Background: Short-chain acyl-CoA dehydrogenase deficiency (SCADD) is an autosomal recessive inborn error of mitochondrial fatty acid oxidation with highly variable biochemical, genetic, and clinical characteristics. SCADD has been associated with accumulation of butyryl-CoA byproducts, including butyrylcarnitine (C4), butyrylglycine, ethylmalonic acid (EMA), and methylsuccinic acid (MS) in body fluid and tissues. Differences in genotype frequencies have been shown between patients diagnosed clinically versus those diagnosed by newborn screening. Moreover, while patients diagnosed clinically have a variable clinical presentation including developmental delay, ketotic hypoglycemia, epilepsy and behavioral disorders, studies suggest patients diagnosed by newborn screening are largely asymptomatic. Scant information is published about the biochemical, genetic and clinical outcome of SCADD patients diagnosed by newborn screening.

Methods: We collected California newborn screening, follow-up biochemical levels, and ACADS mutation data from September, 2005 through April, 2010. We retrospectively reviewed available data on SCADD cases diagnosed by newborn screening for clinical outcomes.

Results: During the study period, 2,632,058 newborns were screened and 76 confirmed SCADD cases were identified. No correlations between initial C4 value and follow-up biochemical markers (C4, EMA or MS levels) were found in the 76 cases studied. We found significant correlation between urine EMA versus MS, and correlation between follow-up C4 versus urine EMA. Of 22 cases where ACADS gene sequencing was performed: 7 had two or more deleterious mutations; 8 were compound heterozygotes for a deleterious mutation and common variant; 7 were homozygous for the common variant c.625G>A; and 1 was heterozygous for c.625G>A. Significant increases in mean urine EMA and MS levels were noted in patients with two or more deleterious mutations versus mutation heterozygotes or common polymorphism homozygotes. Clinical outcome data was available in 31 patients with follow-up extending from 0.5 to 60 months. None developed epilepsy or behavioral disorders, and three patients had isolated speech delay. Hypoglycemia occurred in two patients, both in the neonatal period. The first patient had concomitant meconium aspiration; the other presented with central apnea, poor feeding, and hypotonia. The latter, a c.625G>A homozygote, has had persistent elevations in both short- and medium-chain acylcarnitines; diagnostic workup in this case is extensive and ongoing.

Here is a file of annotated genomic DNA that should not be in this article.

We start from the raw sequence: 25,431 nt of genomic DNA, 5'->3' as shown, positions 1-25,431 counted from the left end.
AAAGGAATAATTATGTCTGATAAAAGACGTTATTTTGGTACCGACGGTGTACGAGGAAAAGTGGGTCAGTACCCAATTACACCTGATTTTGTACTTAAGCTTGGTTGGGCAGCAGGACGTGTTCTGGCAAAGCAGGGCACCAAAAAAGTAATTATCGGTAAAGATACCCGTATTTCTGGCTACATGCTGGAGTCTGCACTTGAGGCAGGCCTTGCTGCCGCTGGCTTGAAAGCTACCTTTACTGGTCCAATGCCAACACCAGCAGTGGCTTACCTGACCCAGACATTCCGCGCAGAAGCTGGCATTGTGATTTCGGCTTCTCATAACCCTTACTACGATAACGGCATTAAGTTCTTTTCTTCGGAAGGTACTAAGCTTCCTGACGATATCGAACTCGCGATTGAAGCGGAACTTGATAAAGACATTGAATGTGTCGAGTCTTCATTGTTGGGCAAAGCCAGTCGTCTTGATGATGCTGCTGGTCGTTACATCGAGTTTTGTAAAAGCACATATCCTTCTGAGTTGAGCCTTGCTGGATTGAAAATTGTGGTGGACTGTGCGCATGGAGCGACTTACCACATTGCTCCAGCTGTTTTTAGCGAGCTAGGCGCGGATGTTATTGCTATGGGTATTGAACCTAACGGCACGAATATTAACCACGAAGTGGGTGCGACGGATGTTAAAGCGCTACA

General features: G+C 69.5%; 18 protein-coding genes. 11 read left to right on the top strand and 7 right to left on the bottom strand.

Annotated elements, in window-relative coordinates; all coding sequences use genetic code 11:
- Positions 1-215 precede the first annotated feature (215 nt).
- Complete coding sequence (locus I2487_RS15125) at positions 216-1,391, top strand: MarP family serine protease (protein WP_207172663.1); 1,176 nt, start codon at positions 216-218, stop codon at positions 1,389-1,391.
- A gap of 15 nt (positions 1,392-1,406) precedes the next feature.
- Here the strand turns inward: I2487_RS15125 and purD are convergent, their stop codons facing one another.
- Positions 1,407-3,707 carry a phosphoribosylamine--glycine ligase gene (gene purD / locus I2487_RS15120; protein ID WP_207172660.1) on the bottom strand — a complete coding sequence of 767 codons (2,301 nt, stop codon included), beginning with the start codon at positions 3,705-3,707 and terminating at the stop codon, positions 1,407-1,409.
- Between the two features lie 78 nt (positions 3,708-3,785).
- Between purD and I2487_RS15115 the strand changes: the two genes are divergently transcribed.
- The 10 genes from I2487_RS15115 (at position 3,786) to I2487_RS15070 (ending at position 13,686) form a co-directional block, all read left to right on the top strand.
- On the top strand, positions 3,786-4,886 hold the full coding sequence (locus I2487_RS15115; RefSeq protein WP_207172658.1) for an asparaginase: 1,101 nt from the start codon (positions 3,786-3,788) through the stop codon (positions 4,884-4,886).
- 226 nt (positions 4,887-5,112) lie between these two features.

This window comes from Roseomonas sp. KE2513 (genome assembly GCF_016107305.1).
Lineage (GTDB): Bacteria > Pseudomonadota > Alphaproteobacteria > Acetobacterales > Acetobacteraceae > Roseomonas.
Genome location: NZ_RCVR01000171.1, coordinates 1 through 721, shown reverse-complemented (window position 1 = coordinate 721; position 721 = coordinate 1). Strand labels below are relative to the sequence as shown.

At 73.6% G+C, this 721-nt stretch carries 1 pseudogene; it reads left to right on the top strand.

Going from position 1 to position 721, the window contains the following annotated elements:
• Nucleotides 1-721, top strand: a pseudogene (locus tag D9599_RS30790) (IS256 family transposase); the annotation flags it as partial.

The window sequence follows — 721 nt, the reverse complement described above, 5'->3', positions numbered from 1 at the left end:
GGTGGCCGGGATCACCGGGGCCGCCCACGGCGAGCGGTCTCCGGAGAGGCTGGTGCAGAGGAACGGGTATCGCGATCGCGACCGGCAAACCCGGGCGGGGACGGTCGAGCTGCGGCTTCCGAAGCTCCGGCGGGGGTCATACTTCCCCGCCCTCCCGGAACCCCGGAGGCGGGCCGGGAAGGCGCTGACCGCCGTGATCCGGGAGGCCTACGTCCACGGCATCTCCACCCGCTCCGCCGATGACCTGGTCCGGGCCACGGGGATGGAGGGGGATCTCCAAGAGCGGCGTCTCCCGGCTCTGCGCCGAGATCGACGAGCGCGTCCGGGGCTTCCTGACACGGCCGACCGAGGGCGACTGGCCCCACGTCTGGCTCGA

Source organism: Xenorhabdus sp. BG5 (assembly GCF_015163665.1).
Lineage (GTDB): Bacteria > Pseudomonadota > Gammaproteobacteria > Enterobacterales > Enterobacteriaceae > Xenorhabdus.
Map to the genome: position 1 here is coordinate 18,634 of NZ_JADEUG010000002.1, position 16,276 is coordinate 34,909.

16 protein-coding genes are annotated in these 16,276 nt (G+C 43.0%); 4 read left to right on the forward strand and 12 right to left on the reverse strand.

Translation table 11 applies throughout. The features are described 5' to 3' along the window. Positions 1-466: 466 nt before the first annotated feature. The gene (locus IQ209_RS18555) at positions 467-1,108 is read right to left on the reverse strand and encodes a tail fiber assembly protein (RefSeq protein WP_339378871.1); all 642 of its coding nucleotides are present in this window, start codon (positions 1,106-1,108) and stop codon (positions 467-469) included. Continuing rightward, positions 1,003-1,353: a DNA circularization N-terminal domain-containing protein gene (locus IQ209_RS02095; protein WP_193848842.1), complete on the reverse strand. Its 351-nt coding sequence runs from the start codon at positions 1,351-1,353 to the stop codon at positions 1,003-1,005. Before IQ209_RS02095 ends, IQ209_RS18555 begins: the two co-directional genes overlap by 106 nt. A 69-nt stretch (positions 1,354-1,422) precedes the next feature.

Conclusions: This study examines the largest series to date of SCADD patients identified by newborn screening. Our results suggest that confirmatory tests may be useful to differentiate patients with common variants from those with deleterious mutations. This study also provides evidence to suggest that, even when associated with deleterious mutations, SCADD diagnosed by newborn screening presents largely as a benign condition.
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http://dx.doi.org/10.1016/j.ymgme.2012.02.007DOI Listing
May 2012